James O’Keefe is a celebrated right-wing pseudo-journalist whose job consists largely of attempting to prove various conservative conspiracy theories but, instead, accidentally disproving them. O’Keefe’s most recent fail is an attempt to help alleged child molester Roy Moore by tarnishing the Washington Post. O’Keefe recruited a fake source, who attempted to lure the Post into reporting her false accusations and “admitting” on camera that their reporting would affect the outcome of the election.
The scam collapsed for a number of reasons. His fake source provided a flimsy cover story with odd details — she claimed to have only spent a few summers in Alabama, but provided a cell phone with an Alabama area code. The supposed place of employment that she provided did not have any person by that name working there. A search of her name turned up a social-media post in which she explained that she was going to “work in the conservative media movement to combat the lies and deceipt [sic] of the liberal MSM.”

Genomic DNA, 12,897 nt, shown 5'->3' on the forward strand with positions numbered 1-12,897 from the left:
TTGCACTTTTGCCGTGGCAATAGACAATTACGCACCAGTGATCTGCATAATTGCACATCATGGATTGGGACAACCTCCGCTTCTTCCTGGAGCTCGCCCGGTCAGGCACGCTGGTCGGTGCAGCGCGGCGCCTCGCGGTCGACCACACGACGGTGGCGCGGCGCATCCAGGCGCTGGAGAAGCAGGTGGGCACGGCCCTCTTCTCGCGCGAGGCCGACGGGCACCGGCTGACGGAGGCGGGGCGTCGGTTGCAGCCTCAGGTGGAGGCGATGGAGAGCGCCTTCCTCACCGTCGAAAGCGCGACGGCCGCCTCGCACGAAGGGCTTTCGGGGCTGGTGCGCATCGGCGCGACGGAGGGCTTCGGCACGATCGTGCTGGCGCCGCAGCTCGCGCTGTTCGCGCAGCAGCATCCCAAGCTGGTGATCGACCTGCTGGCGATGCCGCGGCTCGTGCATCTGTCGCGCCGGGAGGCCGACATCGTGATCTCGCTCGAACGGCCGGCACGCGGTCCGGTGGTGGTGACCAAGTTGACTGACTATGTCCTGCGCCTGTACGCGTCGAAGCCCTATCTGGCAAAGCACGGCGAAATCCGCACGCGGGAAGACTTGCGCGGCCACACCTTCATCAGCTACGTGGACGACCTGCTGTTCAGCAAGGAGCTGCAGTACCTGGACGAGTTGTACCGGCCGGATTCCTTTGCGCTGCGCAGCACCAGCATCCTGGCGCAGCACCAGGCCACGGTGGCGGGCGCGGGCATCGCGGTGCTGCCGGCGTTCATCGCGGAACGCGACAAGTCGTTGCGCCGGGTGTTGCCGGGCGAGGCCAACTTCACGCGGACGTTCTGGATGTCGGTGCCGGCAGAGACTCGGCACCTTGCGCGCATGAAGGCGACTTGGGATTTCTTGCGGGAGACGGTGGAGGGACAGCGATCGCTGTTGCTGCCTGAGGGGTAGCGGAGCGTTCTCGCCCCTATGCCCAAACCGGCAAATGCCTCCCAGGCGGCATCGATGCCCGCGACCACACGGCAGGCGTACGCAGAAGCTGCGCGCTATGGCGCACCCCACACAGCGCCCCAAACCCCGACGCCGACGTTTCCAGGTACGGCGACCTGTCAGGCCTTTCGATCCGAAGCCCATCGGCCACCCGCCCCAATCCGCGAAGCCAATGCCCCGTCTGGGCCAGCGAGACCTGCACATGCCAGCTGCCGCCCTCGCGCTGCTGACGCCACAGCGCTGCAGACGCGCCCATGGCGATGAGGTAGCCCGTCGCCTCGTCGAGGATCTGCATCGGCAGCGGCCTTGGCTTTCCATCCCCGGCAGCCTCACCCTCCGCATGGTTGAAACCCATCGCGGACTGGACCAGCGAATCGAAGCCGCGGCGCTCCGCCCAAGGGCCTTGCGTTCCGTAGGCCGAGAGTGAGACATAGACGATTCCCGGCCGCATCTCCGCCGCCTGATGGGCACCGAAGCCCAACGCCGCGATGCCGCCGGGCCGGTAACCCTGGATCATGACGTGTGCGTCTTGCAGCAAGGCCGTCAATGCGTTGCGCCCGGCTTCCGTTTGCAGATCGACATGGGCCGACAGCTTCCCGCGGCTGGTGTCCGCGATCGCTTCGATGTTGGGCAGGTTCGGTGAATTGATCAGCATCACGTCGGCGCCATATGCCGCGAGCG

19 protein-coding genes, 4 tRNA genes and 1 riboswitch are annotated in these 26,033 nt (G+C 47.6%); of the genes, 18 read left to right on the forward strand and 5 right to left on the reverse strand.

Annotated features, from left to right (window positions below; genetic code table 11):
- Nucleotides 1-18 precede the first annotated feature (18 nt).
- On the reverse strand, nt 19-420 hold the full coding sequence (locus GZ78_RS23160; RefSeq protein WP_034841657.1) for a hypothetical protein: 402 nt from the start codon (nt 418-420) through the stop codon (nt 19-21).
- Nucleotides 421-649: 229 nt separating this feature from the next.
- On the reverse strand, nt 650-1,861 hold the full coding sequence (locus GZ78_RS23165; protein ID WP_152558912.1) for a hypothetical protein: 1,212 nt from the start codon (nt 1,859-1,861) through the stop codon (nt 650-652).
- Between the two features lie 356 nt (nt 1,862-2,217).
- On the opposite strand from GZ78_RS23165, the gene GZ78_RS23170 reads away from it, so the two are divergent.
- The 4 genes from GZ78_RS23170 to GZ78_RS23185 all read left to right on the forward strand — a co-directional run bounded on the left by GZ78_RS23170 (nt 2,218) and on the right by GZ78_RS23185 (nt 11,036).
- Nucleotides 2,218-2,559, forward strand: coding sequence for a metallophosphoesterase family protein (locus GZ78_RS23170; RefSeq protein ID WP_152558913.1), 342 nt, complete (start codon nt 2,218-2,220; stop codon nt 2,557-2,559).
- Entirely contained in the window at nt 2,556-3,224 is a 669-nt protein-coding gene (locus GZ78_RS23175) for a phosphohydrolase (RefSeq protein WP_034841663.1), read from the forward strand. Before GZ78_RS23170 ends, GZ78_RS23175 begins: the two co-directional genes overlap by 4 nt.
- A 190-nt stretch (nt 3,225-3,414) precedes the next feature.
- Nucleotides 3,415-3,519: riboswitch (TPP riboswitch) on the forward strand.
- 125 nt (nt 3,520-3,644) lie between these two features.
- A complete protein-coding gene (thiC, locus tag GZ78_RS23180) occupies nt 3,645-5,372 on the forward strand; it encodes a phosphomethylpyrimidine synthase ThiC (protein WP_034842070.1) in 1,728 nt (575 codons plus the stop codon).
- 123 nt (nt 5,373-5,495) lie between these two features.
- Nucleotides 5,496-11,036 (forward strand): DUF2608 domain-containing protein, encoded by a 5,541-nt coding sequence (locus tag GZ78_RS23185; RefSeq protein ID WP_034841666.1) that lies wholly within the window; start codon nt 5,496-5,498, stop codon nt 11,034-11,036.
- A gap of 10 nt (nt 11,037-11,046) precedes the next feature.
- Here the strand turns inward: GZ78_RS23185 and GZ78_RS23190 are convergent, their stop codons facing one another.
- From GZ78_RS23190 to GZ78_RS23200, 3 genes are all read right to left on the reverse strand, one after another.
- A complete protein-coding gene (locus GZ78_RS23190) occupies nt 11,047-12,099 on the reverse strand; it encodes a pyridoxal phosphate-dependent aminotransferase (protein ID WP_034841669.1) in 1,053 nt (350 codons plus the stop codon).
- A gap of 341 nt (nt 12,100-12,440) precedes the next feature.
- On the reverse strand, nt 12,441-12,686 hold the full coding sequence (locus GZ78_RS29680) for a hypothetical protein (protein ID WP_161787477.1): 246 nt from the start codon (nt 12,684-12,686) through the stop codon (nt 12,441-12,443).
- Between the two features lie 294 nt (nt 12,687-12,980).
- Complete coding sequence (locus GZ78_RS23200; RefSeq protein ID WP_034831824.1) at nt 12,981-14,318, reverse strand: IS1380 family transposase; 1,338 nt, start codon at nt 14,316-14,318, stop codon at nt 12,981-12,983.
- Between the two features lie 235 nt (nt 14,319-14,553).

If you’ve ever watched a spy movie, you’ll probably recall that the spies never get caught because they left a social-media post under their real name declaring “I’m enrolling in espionage school to become a spy!”
Another reason O’Keefe’s plot collapsed again is because it is premised on a ludicrously false worldview. The Washington Post does not, in fact, publish unverified accusations just because they’re against Republicans. His various attempts to prove rampant voter fraud have failed in part because voter fraud is not rampant.
But this larger conceptual problem with O’Keefe’s enterprise creates a secondary problem, which is that the people who are dumb enough to believe these conspiracy theories are not generally smart enough to carry out a competent entrapment scheme.
The grim punchline is that O’Keefe, a buffoon who would stand out as too obvious and implausible on House of Cards, was good enough to get ACORN shut down during the stop-hitting-yourself phase of the Obama administration.